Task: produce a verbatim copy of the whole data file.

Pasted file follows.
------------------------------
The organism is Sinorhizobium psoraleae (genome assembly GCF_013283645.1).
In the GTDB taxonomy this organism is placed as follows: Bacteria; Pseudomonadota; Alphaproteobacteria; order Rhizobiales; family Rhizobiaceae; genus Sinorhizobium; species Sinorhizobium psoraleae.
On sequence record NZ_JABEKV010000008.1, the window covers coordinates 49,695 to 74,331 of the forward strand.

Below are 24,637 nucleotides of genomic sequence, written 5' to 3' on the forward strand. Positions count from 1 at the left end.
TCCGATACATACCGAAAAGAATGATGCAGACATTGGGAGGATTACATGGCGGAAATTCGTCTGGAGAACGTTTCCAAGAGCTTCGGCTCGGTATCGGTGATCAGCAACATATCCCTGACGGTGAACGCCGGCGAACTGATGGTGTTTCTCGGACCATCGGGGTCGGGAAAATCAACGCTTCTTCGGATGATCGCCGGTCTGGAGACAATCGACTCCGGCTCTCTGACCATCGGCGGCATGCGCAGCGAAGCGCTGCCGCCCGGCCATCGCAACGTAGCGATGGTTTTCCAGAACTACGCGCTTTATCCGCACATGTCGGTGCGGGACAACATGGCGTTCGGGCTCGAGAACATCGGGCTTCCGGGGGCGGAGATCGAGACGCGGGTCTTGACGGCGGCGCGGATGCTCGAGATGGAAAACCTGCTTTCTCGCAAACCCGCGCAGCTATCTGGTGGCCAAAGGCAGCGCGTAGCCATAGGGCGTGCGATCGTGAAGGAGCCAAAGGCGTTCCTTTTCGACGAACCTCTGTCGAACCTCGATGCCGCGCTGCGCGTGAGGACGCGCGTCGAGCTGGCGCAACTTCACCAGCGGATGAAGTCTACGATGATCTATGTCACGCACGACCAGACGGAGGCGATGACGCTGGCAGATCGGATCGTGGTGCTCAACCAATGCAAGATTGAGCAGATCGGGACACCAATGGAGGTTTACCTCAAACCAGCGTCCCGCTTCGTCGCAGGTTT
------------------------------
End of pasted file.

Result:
The organism is Sinorhizobium psoraleae (genome assembly GCF_013283645.1).
In the GTDB taxonomy this organism is placed as follows: Bacteria; Pseudomonadota; Alphaproteobacteria; order Rhizobiales; family Rhizobiaceae; genus Sinorhizobium; species Sinorhizobium psoraleae.
On sequence record NZ_JABEKV010000008.1, the window covers coordinates 49,695 to 74,331 of the forward strand.

Below are 24,637 nucleotides of genomic sequence, written 5' to 3' on the forward strand. Positions count from 1 at the left end.
TCCGATACATACCGAAAAGAATGATGCAGACATTGGGAGGATTACATGGCGGAAATTCGTCTGGAGAACGTTTCCAAGAGCTTCGGCTCGGTATCGGTGATCAGCAACATATCCCTGACGGTGAACGCCGGCGAACTGATGGTGTTTCTCGGACCATCGGGGTCGGGAAAATCAACGCTTCTTCGGATGATCGCCGGTCTGGAGACAATCGACTCCGGCTCTCTGACCATCGGCGGCATGCGCAGCGAAGCGCTGCCGCCCGGCCATCGCAACGTAGCGATGGTTTTCCAGAACTACGCGCTTTATCCGCACATGTCGGTGCGGGACAACATGGCGTTCGGGCTCGAGAACATCGGGCTTCCGGGGGCGGAGATCGAGACGCGGGTCTTGACGGCGGCGCGGATGCTCGAGATGGAAAACCTGCTTTCTCGCAAACCCGCGCAGCTATCTGGTGGCCAAAGGCAGCGCGTAGCCATAGGGCGTGCGATCGTGAAGGAGCCAAAGGCGTTCCTTTTCGACGAACCTCTGTCGAACCTCGATGCCGCGCTGCGCGTGAGGACGCGCGTCGAGCTGGCGCAACTTCACCAGCGGATGAAGTCTACGATGATCTATGTCACGCACGACCAGACGGAGGCGATGACGCTGGCAGATCGGATCGTGGTGCTCAACCAATGCAAGATTGAGCAGATCGGGACACCAATGGAGGTTTACCTCAAACCAGCGTCCCGCTTCGTCGCAGGTTT